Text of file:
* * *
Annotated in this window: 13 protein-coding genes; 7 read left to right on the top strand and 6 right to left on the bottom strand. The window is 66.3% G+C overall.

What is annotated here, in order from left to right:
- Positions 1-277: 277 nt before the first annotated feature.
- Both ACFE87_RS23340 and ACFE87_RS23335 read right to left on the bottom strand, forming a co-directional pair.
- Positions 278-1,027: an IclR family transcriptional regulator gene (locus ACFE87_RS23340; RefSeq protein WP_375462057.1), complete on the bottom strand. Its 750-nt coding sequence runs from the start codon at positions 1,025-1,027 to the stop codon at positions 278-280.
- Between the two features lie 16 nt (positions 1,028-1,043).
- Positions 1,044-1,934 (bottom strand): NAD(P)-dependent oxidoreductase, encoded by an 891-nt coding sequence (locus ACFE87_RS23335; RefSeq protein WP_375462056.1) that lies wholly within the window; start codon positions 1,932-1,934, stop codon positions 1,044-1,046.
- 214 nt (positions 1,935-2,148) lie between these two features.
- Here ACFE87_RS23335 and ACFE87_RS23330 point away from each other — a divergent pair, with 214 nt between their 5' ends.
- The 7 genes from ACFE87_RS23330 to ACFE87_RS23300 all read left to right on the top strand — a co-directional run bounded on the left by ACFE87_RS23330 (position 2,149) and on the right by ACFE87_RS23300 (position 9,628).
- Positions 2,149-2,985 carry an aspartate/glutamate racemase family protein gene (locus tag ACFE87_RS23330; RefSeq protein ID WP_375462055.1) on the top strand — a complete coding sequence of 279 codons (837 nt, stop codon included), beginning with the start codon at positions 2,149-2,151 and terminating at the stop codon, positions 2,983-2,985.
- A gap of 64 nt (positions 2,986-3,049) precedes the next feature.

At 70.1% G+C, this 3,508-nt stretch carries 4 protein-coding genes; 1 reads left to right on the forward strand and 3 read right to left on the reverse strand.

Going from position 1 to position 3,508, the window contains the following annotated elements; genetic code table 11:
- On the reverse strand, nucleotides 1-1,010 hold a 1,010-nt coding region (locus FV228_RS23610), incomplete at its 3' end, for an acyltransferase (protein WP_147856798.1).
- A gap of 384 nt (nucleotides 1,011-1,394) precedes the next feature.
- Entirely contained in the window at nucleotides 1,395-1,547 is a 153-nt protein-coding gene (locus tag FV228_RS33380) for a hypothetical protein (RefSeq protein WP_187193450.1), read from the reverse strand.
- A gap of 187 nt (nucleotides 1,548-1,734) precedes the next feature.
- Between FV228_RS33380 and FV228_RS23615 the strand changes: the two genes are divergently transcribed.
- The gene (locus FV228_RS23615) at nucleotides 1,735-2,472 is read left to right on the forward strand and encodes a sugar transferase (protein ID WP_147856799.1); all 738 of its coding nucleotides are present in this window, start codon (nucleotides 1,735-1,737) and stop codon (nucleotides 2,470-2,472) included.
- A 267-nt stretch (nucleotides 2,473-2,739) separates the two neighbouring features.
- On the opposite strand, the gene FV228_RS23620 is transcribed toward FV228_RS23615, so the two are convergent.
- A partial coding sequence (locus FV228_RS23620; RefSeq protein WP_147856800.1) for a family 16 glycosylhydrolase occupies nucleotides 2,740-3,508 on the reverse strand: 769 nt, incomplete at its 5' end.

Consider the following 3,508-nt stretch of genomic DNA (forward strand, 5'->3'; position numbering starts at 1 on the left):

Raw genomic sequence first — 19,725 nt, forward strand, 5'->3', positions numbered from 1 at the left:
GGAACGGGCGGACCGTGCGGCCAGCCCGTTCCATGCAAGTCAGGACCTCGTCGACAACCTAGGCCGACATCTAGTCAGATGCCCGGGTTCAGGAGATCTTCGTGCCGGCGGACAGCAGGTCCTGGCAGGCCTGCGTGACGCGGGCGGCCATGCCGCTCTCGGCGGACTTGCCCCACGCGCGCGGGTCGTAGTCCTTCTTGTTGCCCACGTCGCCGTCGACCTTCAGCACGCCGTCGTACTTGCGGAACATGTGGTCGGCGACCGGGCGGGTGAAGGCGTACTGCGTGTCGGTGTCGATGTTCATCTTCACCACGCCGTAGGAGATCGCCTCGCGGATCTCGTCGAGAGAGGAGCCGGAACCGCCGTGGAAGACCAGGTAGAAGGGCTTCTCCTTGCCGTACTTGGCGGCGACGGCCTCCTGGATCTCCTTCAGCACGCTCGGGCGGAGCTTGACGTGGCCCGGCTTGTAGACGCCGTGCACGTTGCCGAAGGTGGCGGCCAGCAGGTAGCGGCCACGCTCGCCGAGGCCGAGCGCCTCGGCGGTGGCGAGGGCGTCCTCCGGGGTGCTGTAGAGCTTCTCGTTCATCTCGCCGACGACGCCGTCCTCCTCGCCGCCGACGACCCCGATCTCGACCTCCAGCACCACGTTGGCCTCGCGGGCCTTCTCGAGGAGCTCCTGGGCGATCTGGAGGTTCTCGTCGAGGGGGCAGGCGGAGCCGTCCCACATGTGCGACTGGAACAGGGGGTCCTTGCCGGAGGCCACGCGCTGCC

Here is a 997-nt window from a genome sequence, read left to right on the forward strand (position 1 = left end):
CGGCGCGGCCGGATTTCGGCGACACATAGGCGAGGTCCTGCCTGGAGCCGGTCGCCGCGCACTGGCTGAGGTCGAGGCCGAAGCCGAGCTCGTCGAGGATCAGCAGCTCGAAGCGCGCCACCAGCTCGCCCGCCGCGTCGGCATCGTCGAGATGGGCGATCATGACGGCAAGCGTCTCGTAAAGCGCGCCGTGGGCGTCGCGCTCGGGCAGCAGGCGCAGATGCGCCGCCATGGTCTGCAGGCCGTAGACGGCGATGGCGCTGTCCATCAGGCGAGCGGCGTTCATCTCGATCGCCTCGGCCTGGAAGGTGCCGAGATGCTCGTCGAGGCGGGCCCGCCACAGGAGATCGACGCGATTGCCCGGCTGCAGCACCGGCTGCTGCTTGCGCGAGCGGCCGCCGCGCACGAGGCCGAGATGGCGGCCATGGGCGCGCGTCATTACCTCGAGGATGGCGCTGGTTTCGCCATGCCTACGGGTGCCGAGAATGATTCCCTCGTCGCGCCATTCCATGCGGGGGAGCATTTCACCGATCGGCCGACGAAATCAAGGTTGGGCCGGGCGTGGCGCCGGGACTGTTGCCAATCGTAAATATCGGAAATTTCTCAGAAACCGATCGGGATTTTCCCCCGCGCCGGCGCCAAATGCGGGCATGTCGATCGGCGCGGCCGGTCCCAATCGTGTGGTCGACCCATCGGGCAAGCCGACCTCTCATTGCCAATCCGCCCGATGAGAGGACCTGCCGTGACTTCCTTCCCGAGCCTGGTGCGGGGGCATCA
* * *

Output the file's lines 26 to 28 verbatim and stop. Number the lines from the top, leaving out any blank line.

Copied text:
GGAACGGGCGGACCGTGCGGCCAGCCCGTTCCATGCAAGTCAGGACCTCGTCGACAACCTAGGCCGACATCTAGTCAGATGCCCGGGTTCAGGAGATCTTCGTGCCGGCGGACAGCAGGTCCTGGCAGGCCTGCGTGACGCGGGCGGCCATGCCGCTCTCGGCGGACTTGCCCCACGCGCGCGGGTCGTAGTCCTTCTTGTTGCCCACGTCGCCGTCGACCTTCAGCACGCCGTCGTACTTGCGGAACATGTGGTCGGCGACCGGGCGGGTGAAGGCGTACTGCGTGTCGGTGTCGATGTTCATCTTCACCACGCCGTAGGAGATCGCCTCGCGGATCTCGTCGAGAGAGGAGCCGGAACCGCCGTGGAAGACCAGGTAGAAGGGCTTCTCCTTGCCGTACTTGGCGGCGACGGCCTCCTGGATCTCCTTCAGCACGCTCGGGCGGAGCTTGACGTGGCCCGGCTTGTAGACGCCGTGCACGTTGCCGAAGGTGGCGGCCAGCAGGTAGCGGCCACGCTCGCCGAGGCCGAGCGCCTCGGCGGTGGCGAGGGCGTCCTCCGGGGTGCTGTAGAGCTTCTCGTTCATCTCGCCGACGACGCCGTCCTCCTCGCCGCCGACGACCCCGATCTCGACCTCCAGCACCACGTTGGCCTCGCGGGCCTTCTCGAGGAGCTCCTGGGCGATCTGGAGGTTCTCGTCGAGGGGGCAGGCGGAGCCGTCCCACATGTGCGACTGGAACAGGGGGTCCTTGCCGGAGGCCACGCGCTGCC

Here is a 997-nt window from a genome sequence, read left to right on the forward strand (position 1 = left end):
CGGCGCGGCCGGATTTCGGCGACACATAGGCGAGGTCCTGCCTGGAGCCGGTCGCCGCGCACTGGCTGAGGTCGAGGCCGAAGCCGAGCTCGTCGAGGATCAGCAGCTCGAAGCGCGCCACCAGCTCGCCCGCCGCGTCGGCATCGTCGAGATGGGCGATCATGACGGCAAGCGTCTCGTAAAGCGCGCCGTGGGCGTCGCGCTCGGGCAGCAGGCGCAGATGCGCCGCCATGGTCTGCAGGCCGTAGACGGCGATGGCGCTGTCCATCAGGCGAGCGGCGTTCATCTCGATCGCCTCGGCCTGGAAGGTGCCGAGATGCTCGTCGAGGCGGGCCCGCCACAGGAGATCGACGCGATTGCCCGGCTGCAGCACCGGCTGCTGCTTGCGCGAGCGGCCGCCGCGCACGAGGCCGAGATGGCGGCCATGGGCGCGCGTCATTACCTCGAGGATGGCGCTGGTTTCGCCATGCCTACGGGTGCCGAGAATGATTCCCTCGTCGCGCCATTCCATGCGGGGGAGCATTTCACCGATCGGCCGACGAAATCAAGGTTGGGCCGGGCGTGGCGCCGGGACTGTTGCCAATCGTAAATATCGGAAATTTCTCAGAAACCGATCGGGATTTTCCCCCGCGCCGGCGCCAAATGCGGGCATGTCGATCGGCGCGGCCGGTCCCAATCGTGTGGTCGACCCATCGGGCAAGCCGACCTCTCATTGCCAATCCGCCCGATGAGAGGACCTGCCGTGACTTCCTTCCCGAGCCTGGTGCGGGGGCATCA